David, I agree with you on the entertainment "features" in cars, however, not so much on some of the rest of the electronics. I've got an old car, but a portable navigation system (i.e., GPS). When I'm going some place new, I still like my maps, but as soon as you hit a snag you've got problems. When a road is closed, you miss an exit, you can't read a road sign, or whatever, it sure helps get you back on track without having to try to figure out where you are. As far as the 15 cameras are concerned, yes, that's excessive, but one on the bumper to let you back up far enough, but not too far is a good thing. (Not that I have that on my current vehicle...)
To me, GPS assistance is the only new thing in car electronics that I find useful. But even that has problems, especially in the more remote areas like the one where I live. The problem is simply that, while the GPS function may work just fine, the maps are often wrong because no one's actually come out here and driven the roads. They can also be wrong for different reasons in major cities, where roads change more frequently.
I don't dislike GPS, but I've grown less trustful of it over the years. When it gets confused, it declares, "recalculating," after which it demands that the driver make sudden, unexpected changes. I've had numerous situations in which GPS les me astray, including this one:
Chuck, that sounds pretty bad, indeed. And I remember hearing similar stories from some of my friends with in-car GPS systems back then in 2007. But haven't GPS systems improved much since that article was written?
The key is the databases. GPS is only as good as its databases. And, yes, they're definitely improving. That said, I went back to the same Connecticut location in 2009 and stayed at the same hotel. Again, I rented a GPS system for the vehicle. This time -- I swear I am not making this up -- the GPS led me to a nearby cemetery and told me it was my destination.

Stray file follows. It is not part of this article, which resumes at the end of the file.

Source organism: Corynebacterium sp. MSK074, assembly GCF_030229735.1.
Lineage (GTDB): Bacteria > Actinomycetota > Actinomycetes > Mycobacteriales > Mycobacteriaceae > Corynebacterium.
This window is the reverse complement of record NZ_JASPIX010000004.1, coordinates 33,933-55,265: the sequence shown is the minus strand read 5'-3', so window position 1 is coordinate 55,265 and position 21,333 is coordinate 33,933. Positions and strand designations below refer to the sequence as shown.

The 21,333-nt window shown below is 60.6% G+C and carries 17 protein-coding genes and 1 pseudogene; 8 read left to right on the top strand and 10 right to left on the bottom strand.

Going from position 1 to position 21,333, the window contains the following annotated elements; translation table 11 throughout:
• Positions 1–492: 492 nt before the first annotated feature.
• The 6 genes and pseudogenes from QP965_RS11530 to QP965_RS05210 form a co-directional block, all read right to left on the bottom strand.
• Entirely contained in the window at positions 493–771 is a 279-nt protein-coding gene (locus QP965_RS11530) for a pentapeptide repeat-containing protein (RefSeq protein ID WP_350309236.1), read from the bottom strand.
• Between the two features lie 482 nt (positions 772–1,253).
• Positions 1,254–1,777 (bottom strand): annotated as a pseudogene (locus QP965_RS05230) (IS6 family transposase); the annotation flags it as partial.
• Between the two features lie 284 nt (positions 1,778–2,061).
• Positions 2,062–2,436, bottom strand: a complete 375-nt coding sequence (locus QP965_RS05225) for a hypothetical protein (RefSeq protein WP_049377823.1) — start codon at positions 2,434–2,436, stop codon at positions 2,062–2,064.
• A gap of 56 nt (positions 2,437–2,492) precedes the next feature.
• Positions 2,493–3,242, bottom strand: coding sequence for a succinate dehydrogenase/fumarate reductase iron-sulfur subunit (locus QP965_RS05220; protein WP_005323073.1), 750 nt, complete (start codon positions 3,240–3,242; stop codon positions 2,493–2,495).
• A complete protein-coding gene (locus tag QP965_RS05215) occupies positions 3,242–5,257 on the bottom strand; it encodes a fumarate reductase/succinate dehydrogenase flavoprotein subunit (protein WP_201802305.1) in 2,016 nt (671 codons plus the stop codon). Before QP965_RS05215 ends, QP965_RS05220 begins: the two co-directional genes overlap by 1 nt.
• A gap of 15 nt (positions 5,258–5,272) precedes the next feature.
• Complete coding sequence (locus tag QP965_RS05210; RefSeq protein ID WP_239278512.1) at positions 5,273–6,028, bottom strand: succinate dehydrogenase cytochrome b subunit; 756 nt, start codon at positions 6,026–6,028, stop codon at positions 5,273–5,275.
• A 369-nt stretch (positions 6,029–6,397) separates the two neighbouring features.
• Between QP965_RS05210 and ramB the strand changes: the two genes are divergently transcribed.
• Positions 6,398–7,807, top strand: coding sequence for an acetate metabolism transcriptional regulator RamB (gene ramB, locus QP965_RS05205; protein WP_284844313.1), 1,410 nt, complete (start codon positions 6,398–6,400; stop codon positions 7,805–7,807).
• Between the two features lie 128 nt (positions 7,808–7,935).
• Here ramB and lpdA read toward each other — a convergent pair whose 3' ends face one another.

Although that's funny, it's sad, too. And also scary. You would think that Connecticut might be considered less out-of-the-way than the wilds of the Santa Cruz Mountains, so the maps would be better. I agree, it's all in the databases. I guess GPS assistance just fell off my list of car electronics I want to have, leaving it blank.
In an age of globalization and rapid changes through scientific progress, two of our societies' (and economies') main concerns are to satisfy the needs and wishes of the individual and to save precious resources. Cloud computing caters to both of these.
For industrial control applications, or even a simple assembly line, that machine can go almost 24/7 without a break. But what happens when the task is a little more complex? That’s where the “smart” machine would come in. The smart machine is one that has some simple (or complex in some cases) processing capability to be able to adapt to changing conditions. Such machines are suited for a host of applications, including automotive, aerospace, defense, medical, computers and electronics, telecommunications, consumer goods, and so on. This discussion will examine what’s possible with smart machines, and what tradeoffs need to be made to implement such a solution.